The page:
Discussions in Canvas – Asking Good Questions – Part 2

The exchange of questions and responses is vital to teaching and learning. The types of questions we pose as instructors should grab our students’ attention and curiosity, reinforce key points, encourage reflection, and foster active learning.

Discussions in Canvas – Asking Good Questions – Part 1 explored creating open-ended questions by using Bloom’s hierarchy of cognitive skills. Part 2 looks at categorizing questions by type and using divergent, higher level questions in discussion forums.

Categorizing Questions by Type1

The type of questions used in the discussion forum is dependent on the purpose of the discussion and your learning outcomes. Some question types are useful for redirecting, digging deeper, prioritizing and synthesizing.

Question Type Intention Example
Exploratory Probes facts and basic knowledge What evidence supports the theory of intergenerational trauma?

 

Challenge Examines assumptions, interpretations and conclusions How else might we account for the results of this experiment? What assumptions underpin this approach?

 

Relational Asks for comparison of ideas, themes or issues What conclusion of the Federal Court of Appeal did the Supreme Court of Canada set aside in its ruling in Daniels v. Canada? What is the difference in interpretation that sets the two rulings apart?

 

Diagnostic Wants to probe causes or motives Why did Hamlet kill Polonius?

 

Action Calls for a conclusion or action How should Canada respond to declining fertility rates and an aging population?

 

Connective and cause-and-effect Looking for causal relationships between ideas, events, or actions Could the Russian invasion of Ukraine increase global hunger? Defend your response.

 

Extension Expands the discussion

 

How might we draw a distinction between leadership theories we have considered and the functions of operating an organization?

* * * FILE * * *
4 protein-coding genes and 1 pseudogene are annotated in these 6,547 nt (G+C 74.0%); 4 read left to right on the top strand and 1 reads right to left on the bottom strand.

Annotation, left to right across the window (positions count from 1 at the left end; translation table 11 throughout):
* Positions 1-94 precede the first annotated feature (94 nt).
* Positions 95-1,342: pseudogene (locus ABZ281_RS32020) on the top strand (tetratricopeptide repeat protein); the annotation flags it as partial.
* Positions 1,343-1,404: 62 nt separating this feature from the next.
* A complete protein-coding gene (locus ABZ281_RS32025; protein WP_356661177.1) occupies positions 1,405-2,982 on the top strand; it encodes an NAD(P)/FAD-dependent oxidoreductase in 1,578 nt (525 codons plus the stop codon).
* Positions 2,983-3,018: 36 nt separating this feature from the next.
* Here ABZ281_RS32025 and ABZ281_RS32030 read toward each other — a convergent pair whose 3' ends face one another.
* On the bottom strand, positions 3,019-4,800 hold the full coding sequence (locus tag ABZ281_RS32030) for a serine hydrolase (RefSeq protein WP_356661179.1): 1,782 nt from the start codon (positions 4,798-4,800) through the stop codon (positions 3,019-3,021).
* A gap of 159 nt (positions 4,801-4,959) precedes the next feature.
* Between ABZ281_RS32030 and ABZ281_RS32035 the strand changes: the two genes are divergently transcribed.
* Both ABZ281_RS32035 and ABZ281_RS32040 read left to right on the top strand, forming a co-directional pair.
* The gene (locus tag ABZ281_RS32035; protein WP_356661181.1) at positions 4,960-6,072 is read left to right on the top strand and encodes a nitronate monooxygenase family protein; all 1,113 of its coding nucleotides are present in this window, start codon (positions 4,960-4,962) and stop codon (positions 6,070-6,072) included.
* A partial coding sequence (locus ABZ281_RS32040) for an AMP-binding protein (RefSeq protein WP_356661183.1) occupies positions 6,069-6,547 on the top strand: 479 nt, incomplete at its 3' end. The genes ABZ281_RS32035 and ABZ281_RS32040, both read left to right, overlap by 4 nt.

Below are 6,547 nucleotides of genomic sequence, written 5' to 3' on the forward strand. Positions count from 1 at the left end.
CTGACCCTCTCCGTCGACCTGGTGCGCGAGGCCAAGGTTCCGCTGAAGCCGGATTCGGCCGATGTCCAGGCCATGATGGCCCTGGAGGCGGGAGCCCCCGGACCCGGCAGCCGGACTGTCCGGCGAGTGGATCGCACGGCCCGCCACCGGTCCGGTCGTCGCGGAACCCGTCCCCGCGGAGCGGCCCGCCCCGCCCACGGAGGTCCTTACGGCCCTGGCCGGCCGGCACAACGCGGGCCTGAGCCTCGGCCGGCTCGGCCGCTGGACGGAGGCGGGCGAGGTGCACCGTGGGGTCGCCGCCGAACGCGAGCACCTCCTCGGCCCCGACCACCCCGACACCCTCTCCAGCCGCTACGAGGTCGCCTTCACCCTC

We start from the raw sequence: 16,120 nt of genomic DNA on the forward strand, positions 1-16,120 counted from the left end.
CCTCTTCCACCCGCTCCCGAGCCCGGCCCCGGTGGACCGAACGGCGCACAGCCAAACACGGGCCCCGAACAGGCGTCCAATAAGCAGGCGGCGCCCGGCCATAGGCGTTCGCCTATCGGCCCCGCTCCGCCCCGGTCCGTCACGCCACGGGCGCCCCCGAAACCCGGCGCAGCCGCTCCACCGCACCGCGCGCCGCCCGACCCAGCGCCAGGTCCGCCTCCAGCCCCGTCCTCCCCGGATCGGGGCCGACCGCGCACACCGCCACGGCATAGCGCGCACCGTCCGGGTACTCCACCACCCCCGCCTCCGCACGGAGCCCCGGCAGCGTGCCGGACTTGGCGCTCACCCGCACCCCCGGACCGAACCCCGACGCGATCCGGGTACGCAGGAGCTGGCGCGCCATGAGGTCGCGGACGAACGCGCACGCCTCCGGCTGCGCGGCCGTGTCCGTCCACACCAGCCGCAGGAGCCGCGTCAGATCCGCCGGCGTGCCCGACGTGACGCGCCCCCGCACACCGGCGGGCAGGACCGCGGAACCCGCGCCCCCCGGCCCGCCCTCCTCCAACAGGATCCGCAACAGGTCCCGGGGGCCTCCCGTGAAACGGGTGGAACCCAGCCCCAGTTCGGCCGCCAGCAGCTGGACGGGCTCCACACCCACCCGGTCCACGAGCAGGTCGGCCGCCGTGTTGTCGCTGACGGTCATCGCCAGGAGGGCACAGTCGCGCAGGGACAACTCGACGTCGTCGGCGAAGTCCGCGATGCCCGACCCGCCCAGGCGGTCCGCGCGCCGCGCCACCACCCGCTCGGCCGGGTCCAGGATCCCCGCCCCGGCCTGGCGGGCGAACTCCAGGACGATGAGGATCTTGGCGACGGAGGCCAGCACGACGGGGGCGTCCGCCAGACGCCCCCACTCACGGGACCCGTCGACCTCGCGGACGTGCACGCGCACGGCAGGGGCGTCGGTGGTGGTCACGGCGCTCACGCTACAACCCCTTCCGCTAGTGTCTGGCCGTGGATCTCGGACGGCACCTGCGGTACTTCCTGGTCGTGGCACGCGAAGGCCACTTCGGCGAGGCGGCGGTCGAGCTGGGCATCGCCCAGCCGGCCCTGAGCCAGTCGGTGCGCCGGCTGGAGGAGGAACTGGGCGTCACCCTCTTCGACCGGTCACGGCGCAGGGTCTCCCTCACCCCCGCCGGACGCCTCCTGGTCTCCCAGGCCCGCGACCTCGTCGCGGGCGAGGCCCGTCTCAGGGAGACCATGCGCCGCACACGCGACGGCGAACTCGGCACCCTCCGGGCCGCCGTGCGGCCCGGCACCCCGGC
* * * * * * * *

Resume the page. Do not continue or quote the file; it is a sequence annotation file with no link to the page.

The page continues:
Hypothetical/ Guesses or Estimates Poses change in issues or facts

 

If all humans disappeared from the Earth, how long would it take for the last artificial light source to go out?

 

Priority Seeks to identify the most important issue

 

From everything discussed thus far, what key issues are emerging about access to clean water for Indigenous communities?

 

Summary Elicits a synthesis What lessons/new learning has emerged from this discussion for you?

 

Divergent Questions2

Whether categorizing questions by type (as above) or cognitive skill level, divergent or “open-ended” questions require students to recall information from memory and apply that knowledge (and other knowledge) to explain, expand on, analyze, or evaluate a situation, topic, or problem.

  • Lower level divergent questions emphasize synthesis and analysis of information to formulate a response, requiring hypothesizing and restructuring (Bloom’s level – Analysis)
    • Students must think critically about ideas, information and/or opinions; they might uncover motives, causes or reasons, and draw conclusions or make generalizations or inferences.
    • Questions sound like” “What are possible consequences of . . .?” “Imagine if . . .” “How could . . . ?”
    • They may lead to student-generated questions and further discussion, engaging students at a deeper level of thinking.
  • Higher level divergent questions encourage creativity, requiring inference, original, and evaluative thinking
    • Students may make predictions, propose solutions, solve problems, construct, speculate, develop or judge ides, make choices, produce original thoughts.
    • Questions ask students: “Defend . . . “ “Predict . . .” “Can you create . . .?” “What is your stance on . . . ?”
    • They may stimulate knowledge-seeking and hypothesis generation.

Asking questions requiring higher levels of thinking and ensuring your questions are specific, clear, and relatable will help to foster critical thinking and engagement in your discussion forums.

Sources

1 This section based on Gross Davis, B. (2009). Tools for teaching (2nd ed.). San Francisco, CA: Jossey Bass.

2This section adapted from McComas, W. F., & Abraham Rossier, L. (n.d.) Asking more effective questions. University of Waterloo Centre for Teaching Excellence.

 

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